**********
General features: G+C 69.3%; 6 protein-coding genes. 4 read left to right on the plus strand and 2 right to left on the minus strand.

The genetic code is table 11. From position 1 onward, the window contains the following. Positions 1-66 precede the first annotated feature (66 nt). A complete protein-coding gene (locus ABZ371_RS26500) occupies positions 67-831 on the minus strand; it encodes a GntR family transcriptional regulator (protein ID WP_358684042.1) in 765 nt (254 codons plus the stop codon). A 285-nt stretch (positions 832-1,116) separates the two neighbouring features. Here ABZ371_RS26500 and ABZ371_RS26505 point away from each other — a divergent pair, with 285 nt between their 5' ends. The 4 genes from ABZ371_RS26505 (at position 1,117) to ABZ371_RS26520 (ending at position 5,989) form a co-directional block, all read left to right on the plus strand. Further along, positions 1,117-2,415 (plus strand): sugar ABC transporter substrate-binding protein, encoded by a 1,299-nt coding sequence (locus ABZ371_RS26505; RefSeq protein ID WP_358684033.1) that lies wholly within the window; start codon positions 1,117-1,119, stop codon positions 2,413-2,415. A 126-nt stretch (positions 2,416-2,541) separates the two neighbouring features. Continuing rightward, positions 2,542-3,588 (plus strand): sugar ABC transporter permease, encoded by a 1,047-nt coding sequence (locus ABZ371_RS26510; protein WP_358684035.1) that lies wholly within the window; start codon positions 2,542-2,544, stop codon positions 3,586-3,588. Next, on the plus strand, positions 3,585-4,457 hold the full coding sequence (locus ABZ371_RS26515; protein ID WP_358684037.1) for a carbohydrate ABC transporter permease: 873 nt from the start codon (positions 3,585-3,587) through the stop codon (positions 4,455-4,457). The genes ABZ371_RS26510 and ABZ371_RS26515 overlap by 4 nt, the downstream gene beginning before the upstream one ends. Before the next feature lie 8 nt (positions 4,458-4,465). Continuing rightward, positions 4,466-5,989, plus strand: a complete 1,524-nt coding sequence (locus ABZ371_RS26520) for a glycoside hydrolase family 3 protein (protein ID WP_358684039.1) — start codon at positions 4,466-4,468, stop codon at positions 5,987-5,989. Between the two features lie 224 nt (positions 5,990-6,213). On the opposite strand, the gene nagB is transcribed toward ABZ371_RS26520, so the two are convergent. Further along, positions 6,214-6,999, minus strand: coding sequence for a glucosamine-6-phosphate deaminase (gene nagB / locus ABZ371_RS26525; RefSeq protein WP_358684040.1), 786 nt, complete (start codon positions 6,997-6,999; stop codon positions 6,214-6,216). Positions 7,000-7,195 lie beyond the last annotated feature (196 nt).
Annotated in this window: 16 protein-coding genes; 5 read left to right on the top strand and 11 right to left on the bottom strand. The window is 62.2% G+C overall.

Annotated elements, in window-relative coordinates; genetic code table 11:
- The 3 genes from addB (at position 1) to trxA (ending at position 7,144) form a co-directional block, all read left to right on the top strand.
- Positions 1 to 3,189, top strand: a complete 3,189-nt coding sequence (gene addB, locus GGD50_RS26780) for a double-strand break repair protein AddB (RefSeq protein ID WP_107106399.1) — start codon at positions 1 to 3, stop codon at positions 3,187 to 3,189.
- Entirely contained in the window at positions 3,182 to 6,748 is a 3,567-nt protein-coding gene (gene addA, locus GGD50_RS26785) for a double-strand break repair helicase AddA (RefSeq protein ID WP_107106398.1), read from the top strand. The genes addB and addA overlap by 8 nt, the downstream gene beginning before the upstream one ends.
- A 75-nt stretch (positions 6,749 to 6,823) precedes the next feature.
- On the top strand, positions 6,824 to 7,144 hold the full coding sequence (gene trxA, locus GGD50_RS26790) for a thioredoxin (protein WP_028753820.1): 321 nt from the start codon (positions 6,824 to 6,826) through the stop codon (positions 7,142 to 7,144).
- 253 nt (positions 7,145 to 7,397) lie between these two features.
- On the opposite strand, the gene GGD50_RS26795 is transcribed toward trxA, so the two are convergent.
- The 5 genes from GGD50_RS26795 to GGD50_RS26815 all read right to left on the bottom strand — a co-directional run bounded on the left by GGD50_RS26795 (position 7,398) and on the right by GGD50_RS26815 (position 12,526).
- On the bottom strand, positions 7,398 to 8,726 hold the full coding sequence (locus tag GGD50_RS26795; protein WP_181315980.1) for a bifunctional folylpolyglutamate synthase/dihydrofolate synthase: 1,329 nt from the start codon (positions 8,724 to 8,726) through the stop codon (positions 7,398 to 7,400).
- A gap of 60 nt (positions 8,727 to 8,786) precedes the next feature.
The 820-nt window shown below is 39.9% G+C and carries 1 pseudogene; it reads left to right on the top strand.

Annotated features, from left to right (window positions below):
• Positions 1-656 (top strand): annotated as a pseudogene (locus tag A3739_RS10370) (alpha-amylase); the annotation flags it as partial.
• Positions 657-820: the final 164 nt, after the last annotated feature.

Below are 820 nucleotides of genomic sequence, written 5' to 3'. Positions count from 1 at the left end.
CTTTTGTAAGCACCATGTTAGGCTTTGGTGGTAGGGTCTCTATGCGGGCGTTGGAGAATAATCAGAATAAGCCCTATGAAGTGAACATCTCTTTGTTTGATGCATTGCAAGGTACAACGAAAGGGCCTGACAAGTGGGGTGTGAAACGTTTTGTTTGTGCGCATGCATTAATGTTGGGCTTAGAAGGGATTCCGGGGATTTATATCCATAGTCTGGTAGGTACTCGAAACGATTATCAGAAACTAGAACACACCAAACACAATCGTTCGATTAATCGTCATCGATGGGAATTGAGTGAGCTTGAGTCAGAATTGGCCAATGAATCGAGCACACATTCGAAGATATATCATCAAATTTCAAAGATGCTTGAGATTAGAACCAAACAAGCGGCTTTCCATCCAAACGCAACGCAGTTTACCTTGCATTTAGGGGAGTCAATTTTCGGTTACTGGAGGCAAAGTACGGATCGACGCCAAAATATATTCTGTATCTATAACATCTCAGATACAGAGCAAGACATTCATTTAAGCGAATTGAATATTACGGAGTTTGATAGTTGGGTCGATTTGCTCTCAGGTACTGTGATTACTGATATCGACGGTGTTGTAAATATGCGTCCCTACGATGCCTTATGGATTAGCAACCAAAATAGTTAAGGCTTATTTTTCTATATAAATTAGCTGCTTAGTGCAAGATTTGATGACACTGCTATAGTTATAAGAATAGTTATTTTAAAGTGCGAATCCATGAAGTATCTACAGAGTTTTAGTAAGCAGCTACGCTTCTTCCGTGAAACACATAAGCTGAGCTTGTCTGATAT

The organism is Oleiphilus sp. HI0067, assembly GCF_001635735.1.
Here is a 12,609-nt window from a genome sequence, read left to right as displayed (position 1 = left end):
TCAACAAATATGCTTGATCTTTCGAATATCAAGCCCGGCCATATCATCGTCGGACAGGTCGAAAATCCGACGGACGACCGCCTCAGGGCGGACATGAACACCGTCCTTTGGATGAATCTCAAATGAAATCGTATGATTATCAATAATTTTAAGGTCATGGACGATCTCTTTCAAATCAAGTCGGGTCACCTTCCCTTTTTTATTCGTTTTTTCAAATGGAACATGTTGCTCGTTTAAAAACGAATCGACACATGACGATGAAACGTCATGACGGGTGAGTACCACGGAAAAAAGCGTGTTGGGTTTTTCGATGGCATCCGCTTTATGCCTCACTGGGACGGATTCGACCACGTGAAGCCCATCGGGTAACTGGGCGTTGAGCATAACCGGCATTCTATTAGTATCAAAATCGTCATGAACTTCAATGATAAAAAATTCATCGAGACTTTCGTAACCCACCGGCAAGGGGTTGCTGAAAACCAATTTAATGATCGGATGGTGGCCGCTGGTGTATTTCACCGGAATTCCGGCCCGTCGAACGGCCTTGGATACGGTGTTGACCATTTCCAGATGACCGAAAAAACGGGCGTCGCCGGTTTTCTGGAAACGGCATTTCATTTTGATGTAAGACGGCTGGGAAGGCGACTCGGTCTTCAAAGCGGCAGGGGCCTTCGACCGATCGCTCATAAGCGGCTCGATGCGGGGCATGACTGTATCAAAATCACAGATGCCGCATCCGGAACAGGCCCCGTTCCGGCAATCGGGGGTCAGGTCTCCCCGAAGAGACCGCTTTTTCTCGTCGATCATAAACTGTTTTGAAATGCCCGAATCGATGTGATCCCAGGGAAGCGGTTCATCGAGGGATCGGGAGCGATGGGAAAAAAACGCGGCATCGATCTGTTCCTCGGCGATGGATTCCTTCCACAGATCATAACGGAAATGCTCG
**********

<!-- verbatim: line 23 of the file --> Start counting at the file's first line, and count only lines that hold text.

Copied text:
TCAACAAATATGCTTGATCTTTCGAATATCAAGCCCGGCCATATCATCGTCGGACAGGTCGAAAATCCGACGGACGACCGCCTCAGGGCGGACATGAACACCGTCCTTTGGATGAATCTCAAATGAAATCGTATGATTATCAATAATTTTAAGGTCATGGACGATCTCTTTCAAATCAAGTCGGGTCACCTTCCCTTTTTTATTCGTTTTTTCAAATGGAACATGTTGCTCGTTTAAAAACGAATCGACACATGACGATGAAACGTCATGACGGGTGAGTACCACGGAAAAAAGCGTGTTGGGTTTTTCGATGGCATCCGCTTTATGCCTCACTGGGACGGATTCGACCACGTGAAGCCCATCGGGTAACTGGGCGTTGAGCATAACCGGCATTCTATTAGTATCAAAATCGTCATGAACTTCAATGATAAAAAATTCATCGAGACTTTCGTAACCCACCGGCAAGGGGTTGCTGAAAACCAATTTAATGATCGGATGGTGGCCGCTGGTGTATTTCACCGGAATTCCGGCCCGTCGAACGGCCTTGGATACGGTGTTGACCATTTCCAGATGACCGAAAAAACGGGCGTCGCCGGTTTTCTGGAAACGGCATTTCATTTTGATGTAAGACGGCTGGGAAGGCGACTCGGTCTTCAAAGCGGCAGGGGCCTTCGACCGATCGCTCATAAGCGGCTCGATGCGGGGCATGACTGTATCAAAATCACAGATGCCGCATCCGGAACAGGCCCCGTTCCGGCAATCGGGGGTCAGGTCTCCCCGAAGAGACCGCTTTTTCTCGTCGATCATAAACTGTTTTGAAATGCCCGAATCGATGTGATCCCAGGGAAGCGGTTCATCGAGGGATCGGGAGCGATGGGAAAAAAACGCGGCATCGATCTGTTCCTCGGCGATGGATTCCTTCCACAGATCATAACGGAAATGCTCG